If there ever was a laid-back yoga pose, it has to be Anantasana, also known as Sleeping Vishnu or Infinity Pose. At first glance, this posture looks like a doddle, but look a little closer and you’ll find there is actually quite a lot going on.
The pose itself is said to resemble the blue-skinned Hindu god Lord Vishnu as he slumbers peacefully on Ananta – the giant mythical 1,000 headed serpent. Ananta represents all eternity and infinity, and his timeless coils are said to hold up the universes as he floats at the bottom of the cosmic Ocean of Possibility. Vishnu is the protector of all the universes, and should Ananta notice a disturbance in the cosmos, he rattles his coils. These deep vibrations wake Vishnu from his slumber, notifying him that all is not well in his realm of galaxies. Vishnu then takes the form of an avatar to put the world right and restore cosmic order.
Although Anantasana seems an easy pose to perform, balancing on our sides can be quite challenging and requires a certain amount of abdominal strength to hold the position and prevent us from rolling over. Straightening the top leg to catch hold of the toes or the foot can also be a little bit tricky, demanding strong leg muscles – especially the hamstrings and inner thigh muscles, the abductors.
“At first glance, this posture looks like a doddle, but look a little closer and you’ll find there is actually quite a lot going on.”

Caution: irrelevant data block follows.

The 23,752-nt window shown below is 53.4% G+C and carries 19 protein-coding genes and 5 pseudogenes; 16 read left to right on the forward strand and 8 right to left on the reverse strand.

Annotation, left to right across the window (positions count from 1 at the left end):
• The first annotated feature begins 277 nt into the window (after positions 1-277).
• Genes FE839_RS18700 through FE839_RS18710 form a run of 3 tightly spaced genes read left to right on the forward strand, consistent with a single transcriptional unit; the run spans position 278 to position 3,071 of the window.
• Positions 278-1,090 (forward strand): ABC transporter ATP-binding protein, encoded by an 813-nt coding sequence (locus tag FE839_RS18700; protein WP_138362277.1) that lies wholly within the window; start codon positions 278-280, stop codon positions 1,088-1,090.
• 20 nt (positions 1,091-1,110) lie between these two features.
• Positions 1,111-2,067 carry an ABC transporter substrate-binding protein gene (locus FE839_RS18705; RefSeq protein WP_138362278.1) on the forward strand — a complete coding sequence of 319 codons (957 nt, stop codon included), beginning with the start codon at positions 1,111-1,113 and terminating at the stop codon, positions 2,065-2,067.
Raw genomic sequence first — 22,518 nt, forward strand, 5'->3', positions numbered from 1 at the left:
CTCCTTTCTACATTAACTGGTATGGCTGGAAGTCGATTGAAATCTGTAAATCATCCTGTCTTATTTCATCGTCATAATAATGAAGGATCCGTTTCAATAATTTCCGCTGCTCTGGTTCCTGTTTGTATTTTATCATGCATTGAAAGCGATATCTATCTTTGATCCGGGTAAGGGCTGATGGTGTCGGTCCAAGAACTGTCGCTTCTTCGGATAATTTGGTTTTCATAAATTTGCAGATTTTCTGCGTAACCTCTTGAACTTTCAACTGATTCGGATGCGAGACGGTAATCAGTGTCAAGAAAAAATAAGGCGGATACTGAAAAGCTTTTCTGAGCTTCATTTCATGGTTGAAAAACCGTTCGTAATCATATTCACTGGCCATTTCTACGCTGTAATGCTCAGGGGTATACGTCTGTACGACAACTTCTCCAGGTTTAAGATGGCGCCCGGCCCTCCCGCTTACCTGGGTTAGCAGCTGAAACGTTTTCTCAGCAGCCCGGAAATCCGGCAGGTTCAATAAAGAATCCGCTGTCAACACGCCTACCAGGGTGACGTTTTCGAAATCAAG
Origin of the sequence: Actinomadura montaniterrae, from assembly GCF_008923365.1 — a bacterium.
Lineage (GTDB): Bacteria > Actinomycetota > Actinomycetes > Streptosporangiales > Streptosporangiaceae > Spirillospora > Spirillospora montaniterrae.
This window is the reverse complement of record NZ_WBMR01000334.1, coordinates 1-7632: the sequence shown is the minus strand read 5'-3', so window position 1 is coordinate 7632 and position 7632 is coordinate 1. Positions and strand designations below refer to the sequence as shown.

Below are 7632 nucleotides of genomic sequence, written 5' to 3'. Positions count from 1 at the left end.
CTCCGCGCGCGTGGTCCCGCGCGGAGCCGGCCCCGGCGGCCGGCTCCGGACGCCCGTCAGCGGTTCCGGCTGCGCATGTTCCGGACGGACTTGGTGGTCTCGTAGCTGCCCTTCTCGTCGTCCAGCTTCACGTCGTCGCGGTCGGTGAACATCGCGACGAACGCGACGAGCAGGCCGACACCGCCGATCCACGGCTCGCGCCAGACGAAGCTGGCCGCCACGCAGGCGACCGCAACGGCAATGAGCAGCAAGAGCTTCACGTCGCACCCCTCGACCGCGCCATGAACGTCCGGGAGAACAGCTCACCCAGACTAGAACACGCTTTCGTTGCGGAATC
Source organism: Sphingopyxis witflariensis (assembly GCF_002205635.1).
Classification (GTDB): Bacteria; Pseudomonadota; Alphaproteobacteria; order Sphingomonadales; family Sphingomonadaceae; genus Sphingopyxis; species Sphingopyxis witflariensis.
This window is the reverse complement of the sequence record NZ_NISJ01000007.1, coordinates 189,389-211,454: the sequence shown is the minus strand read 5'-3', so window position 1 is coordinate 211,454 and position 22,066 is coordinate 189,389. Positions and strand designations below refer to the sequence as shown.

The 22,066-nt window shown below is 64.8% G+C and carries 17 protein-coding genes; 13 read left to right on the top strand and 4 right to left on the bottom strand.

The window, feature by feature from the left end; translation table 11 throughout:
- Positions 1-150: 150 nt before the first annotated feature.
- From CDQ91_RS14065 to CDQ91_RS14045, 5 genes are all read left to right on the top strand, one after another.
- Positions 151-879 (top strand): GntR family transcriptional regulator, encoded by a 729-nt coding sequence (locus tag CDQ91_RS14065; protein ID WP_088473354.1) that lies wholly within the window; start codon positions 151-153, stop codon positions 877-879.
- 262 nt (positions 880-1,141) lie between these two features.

As always, we first warm up and stretch the muscles we will be using to come into Anantasana. We could gently work on our Downward Dog to lengthen the hamstrings, practice the widelegged forward bend Padottanasana to stretch the abductors, and Half Boat or even full Boat Pose (Navasana), if you are feeling strong, to strengthen the abdominals.
When you are ready and your muscles are warm, lie on your right side, bend both knees so that they are stacked on top of each other, bend your right elbow and rest your head on your hand. Draw the left knee towards you, take hold of the toe, the foot or use a belt if that works better for you, then slowly begin to straighten the left leg towards the ceiling whilst externally rotating the hip (fine to keep a slight bend in the knee if the hamstrings feel tight). This is a fabulous place to stay and breathe, but if it feels okay and you want to take it further, then you can slowly work towards straightening and sliding the bottom leg away, maintaining your balance on your side whilst flexing the right foot to keep the leg muscles active. Stay for as long as feels comfortable, then slowly release, shake or stretch anything here to reset your muscles, and repeat on the other side.
“It’s a good idea to lie on the long edge of our mat as a guide to help us with our alignment... plus Sleeping Vishnu is also a lovely pose to practice when we have the sofa all to ourselves!”
It’s a good idea to lie on the long edge of our mat as a guide to help us with our alignment… plus Sleeping Vishnu is also a lovely pose to practice when we have the sofa all to ourselves! BKS Iyengar mentions Anantasana in ‘Light on Yoga’: “The pelvic region benefits from this exercise and the hamstring muscles are properly toned. The asana also relieves backaches and prevents the development of hernia.”
We might not have all of infinity, but sometimes these postures can take a little time and patience to practice and perfect. But, of course, yoga isn’t all about perfection – if it feels good, stay with it. Sleeping Vishnu is a work in progress and wobbling and rolling over is all part of the fun of this pose, but as always, work to your measure, listen to your breath and let your body become the centre of your universe.
Diane Ashfield (aka Yoga With Dash) is a British Wheel of Yoga teacher with classes online and in person in Bromley, Kent. Connect with her @yogawithdashuk